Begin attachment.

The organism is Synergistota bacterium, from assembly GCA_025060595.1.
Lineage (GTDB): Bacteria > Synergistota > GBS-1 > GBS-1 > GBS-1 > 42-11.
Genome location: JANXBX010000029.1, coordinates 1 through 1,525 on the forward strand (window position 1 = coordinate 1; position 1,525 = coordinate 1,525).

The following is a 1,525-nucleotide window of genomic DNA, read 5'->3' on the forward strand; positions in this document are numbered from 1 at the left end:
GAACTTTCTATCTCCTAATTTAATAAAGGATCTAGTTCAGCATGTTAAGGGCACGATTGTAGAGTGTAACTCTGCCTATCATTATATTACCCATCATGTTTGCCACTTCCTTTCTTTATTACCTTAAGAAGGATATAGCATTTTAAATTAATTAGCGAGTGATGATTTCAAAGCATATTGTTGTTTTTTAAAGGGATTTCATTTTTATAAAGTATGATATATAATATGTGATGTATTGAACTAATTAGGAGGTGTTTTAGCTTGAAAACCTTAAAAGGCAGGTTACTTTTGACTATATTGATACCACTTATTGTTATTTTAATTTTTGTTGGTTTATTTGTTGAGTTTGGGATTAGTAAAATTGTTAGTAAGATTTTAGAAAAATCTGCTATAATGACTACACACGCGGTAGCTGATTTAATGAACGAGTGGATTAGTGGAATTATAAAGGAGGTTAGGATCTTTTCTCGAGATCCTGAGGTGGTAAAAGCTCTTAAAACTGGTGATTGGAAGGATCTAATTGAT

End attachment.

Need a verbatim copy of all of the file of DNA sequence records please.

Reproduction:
The organism is Synergistota bacterium, from assembly GCA_025060595.1.
Lineage (GTDB): Bacteria > Synergistota > GBS-1 > GBS-1 > GBS-1 > 42-11.
Genome location: JANXBX010000029.1, coordinates 1 through 1,525 on the forward strand (window position 1 = coordinate 1; position 1,525 = coordinate 1,525).

The following is a 1,525-nucleotide window of genomic DNA, read 5'->3' on the forward strand; positions in this document are numbered from 1 at the left end:
GAACTTTCTATCTCCTAATTTAATAAAGGATCTAGTTCAGCATGTTAAGGGCACGATTGTAGAGTGTAACTCTGCCTATCATTATATTACCCATCATGTTTGCCACTTCCTTTCTTTATTACCTTAAGAAGGATATAGCATTTTAAATTAATTAGCGAGTGATGATTTCAAAGCATATTGTTGTTTTTTAAAGGGATTTCATTTTTATAAAGTATGATATATAATATGTGATGTATTGAACTAATTAGGAGGTGTTTTAGCTTGAAAACCTTAAAAGGCAGGTTACTTTTGACTATATTGATACCACTTATTGTTATTTTAATTTTTGTTGGTTTATTTGTTGAGTTTGGGATTAGTAAAATTGTTAGTAAGATTTTAGAAAAATCTGCTATAATGACTACACACGCGGTAGCTGATTTAATGAACGAGTGGATTAGTGGAATTATAAAGGAGGTTAGGATCTTTTCTCGAGATCCTGAGGTGGTAAAAGCTCTTAAAACTGGTGATTGGAAGGATCTAATTGAT